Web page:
Charles Monck, 4th Viscount Monck

Charles Stanley Monck, 4th Viscount Monck GCMG PC (10 October 1819 – 29 November 1894) was an Irish politician who served as the last governor-general of the Province of Canada and the first Governor General of Canada after Canadian Confederation.

The Viscount Monck
Charles Stanley Monck.png
The Viscount Monck in 1880.
1st Governor General of Canada
In office
1 July 1867 – 14 November 1868[1]
MonarchVictoria
Prime MinisterJohn A. Macdonald
Prime Minister
(United Kingdom)
Earl of Derby
Benjamin Disraeli
Preceded byhimself, as Governor General of the Province of Canada
Succeeded byThe Lord Lisgar
Personal details
Born
Charles Stanley Monck

(1819-10-10)10 October 1819
Templemore, Ireland
Died29 November 1894(1894-11-29) (aged 75)
Enniskerry, Ireland
Spouse
Lady Elizabeth Monck
(m. 1844; died 1892)
RelationsCharles Monck, 1st Viscount Monck (grandfather)
Henry Monck, 1st Earl of Rathdowne (uncle)

Early lifeEdit

 
The Viscount Monck in 1868

Charles Stanley Monck was born in Templemore, Ireland on 10 October 1819, which was part of the United Kingdom of Great Britain and Ireland at the time. He was the son of Charles Monck, 3rd Viscount Monck, and his wife Bridget née Willington.[citation needed] His paternal grandparents were Charles Monck, 1st Viscount Monck and the former Anne Quin. After his uncle, Henry Monck, 1st Earl of Rathdowne (and 2nd Viscount), died without male heirs (but was father to nine girls),[citation needed] the earldom became extinct and the late earl’s younger brother (Charles Stanley's father Charles) became the 3rd Viscount. His maternal grandparents were John Willington of Killoskehan Castle in Barnane, and the former Bridget Butler (daughter of Theobald Butler of Knocka Castle in Drom).[citation needed]

CareerEdit

Monck obtained a law degree from Trinity College, Dublin. He married his cousin Elizabeth Monck in 1844, and in 1849 he inherited his father's title of Viscount Monck. In 1852 he was elected MP for Portsmouth, and from 1855 to 1858 he served as Lord of the Treasury under Lord Palmerston.

Governor General of CanadaEdit

In 1861, he was appointed Governor General of British North America as well as Governor of the Province of Canada. Lord and Lady Monck and their children came to Canada, but they did not remain throughout his term of office as Governor General of Canada. The family resided at Spencerwood in Quebec during most of their stay in Canada.

During this time, the Canadian colonies were beginning to organise themselves into a confederation. The American Civil War had just broken out, and the Trent Affair caused diplomatic tension between the United States and Britain. The Canadian government was eager to gain some measure of independence during this turbulent period. The Quebec Conference, the Charlottetown Conference, and the London Conference, at which the details of confederation were discussed, all took place during Monck's time as governor. Monck supported the idea, and worked closely with John A. Macdonald, George Brown, George-Étienne Cartier, and Étienne-Paschal Taché, who formed the "Great Coalition" in 1864.

In 1866, Viscount Monck became a peer with the title Baron Monck. When the Canadian colonies became a semi-independent confederation the next year, Monck became the country's first Governor General. Monck was also responsible for establishing Rideau Hall as the residence of the Governor General in Ottawa.

Later lifeEdit

In 1869, Monck was succeeded by John Young, 1st Baron Lisgar. He returned home to Ireland, where he became Lord Lieutenant of Dublin in 1874.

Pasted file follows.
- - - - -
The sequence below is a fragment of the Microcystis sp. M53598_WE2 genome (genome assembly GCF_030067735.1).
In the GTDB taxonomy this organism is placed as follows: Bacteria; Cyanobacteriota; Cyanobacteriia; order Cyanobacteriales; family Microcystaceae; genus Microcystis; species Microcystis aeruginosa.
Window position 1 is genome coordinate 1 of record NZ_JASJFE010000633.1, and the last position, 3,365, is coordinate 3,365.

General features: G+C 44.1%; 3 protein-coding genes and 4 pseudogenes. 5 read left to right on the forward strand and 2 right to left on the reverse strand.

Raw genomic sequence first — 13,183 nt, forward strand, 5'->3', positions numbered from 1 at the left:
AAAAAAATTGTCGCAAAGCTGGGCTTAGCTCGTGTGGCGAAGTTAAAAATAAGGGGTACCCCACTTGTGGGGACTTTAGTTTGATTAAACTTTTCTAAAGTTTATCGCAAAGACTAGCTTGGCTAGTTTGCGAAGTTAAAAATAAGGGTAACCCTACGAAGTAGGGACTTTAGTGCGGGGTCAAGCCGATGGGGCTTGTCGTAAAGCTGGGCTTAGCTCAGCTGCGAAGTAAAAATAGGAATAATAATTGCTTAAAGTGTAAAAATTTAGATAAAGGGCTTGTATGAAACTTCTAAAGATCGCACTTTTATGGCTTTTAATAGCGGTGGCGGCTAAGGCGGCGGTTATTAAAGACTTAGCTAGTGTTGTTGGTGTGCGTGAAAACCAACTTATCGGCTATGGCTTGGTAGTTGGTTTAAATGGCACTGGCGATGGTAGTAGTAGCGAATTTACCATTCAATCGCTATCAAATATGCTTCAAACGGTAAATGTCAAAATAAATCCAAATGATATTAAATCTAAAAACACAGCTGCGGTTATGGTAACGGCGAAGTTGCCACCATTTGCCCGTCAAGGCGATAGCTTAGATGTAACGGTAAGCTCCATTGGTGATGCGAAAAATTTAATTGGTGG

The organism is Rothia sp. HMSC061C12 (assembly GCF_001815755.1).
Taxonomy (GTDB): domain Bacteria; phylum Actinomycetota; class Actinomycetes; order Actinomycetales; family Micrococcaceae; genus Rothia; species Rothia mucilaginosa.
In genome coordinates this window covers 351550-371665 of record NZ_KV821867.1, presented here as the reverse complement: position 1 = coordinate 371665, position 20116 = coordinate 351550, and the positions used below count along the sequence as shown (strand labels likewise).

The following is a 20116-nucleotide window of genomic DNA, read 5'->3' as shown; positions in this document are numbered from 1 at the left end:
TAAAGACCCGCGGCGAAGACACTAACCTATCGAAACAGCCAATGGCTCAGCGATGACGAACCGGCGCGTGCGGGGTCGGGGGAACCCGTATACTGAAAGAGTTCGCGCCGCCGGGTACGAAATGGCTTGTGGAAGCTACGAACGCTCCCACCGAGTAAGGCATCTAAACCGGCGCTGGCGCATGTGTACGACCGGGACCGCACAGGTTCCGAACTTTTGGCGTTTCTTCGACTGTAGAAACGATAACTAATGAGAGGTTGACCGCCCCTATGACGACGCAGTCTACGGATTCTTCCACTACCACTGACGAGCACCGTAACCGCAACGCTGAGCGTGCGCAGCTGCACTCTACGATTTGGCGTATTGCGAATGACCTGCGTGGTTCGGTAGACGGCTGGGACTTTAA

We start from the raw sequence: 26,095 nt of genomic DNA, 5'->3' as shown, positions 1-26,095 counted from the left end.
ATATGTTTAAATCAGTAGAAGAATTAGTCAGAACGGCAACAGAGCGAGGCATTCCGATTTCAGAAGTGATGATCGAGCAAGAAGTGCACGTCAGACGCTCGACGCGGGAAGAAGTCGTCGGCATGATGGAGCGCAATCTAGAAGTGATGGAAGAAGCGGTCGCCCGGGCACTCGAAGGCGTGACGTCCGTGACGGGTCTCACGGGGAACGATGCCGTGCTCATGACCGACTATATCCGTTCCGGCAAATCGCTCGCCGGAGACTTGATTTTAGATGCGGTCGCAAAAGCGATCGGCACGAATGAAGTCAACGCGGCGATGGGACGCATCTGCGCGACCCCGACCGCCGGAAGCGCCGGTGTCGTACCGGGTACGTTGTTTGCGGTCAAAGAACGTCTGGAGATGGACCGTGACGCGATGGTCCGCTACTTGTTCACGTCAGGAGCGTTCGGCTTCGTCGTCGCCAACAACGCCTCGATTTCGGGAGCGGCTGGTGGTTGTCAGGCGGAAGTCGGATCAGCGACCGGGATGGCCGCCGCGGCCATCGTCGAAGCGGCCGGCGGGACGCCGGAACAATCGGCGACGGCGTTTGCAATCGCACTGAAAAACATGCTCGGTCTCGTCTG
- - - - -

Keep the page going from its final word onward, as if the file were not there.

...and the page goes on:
Personal lifeEdit

 
Lady Elizabeth Louise Mary Monck by William Notman

On 23 June 1844, he married Lady Elizabeth Louise Mary Monck, his first cousin and the daughter of his uncle Henry, the 2nd Viscount, who had been made Earl of Rathdowne in 1822. Together, they were the parents of two sons and two daughters:[2]

Lady Monck died in June 1892, aged 78. He died in November 1894, aged 75.[3]

ArmsEdit

Coat of arms of Charles Monck, 4th Viscount Monck
Crest
A dragon passant wings elevated Sable.
Escutcheon
Gules a chevron between three lions' heads erased Argent.
Supporters
Dexter a dragon sinister a lion both Argent and holding in the forepaw a branch of laurel resting on the shoulder fructed Proper.[4]

ReferencesEdit

  1. ^ Office of the Governor General of Canada. "History > Former Governors General > The Viscount Monck". Queen's Printer for Canada. Retrieved 4 November 2012.
  2. ^ Morgan, Henry James, ed. (1903). Types of Canadian Women and of Women who are or have been Connected with Canada. Toronto: Williams Briggs. p. 244.
  3. ^ Monet, Jacques (1990). "Monck, Charles Stanley, 4th Viscount Monck". In Halpenny, Francess G (ed.). Dictionary of Canadian Biography. Vol. XII (1891–1900) (online ed.). University of Toronto Press.
  4. ^ Borrow-Longain, FRSA, FRNS, MRI, Paul ELT (September 2014). "His Excellency The Right Honourable Charles Stanley Monck, 4th Viscount Monck, GCMG, PC Governor General & Commander-in-Chief of Canada" (PDF). Hogtown Heraldry. Vol. 24, no. 3. The Toronto Branch of the Royal Heraldry Society of Canada. p. 7. Retrieved 24 August 2017.{{cite news}}: CS1 maint: multiple names: authors list (link)

External linksEdit

Parliament of the United Kingdom
Preceded by Member of Parliament for Portsmouth
18521857
With: Francis Baring
Succeeded by
Political offices
Preceded by Junior Lord of the Treasury
1855–1858
Succeeded by
Government offices
Preceded by Governor General of the Province of Canada
1861–1867
Position abolished
Captain General and Governor in Chief of Canada
1861–1867
Position abolished
New office Governor General of Canada
1867–1868
Succeeded by
Honorary titles
Preceded by Lord Lieutenant of Dublin
1874–1892
Succeeded by
Peerage of Ireland
Preceded by Viscount Monck
1849–1894
Succeeded by
Peerage of the United Kingdom
New creation Baron Monck
1866–1894
Succeeded by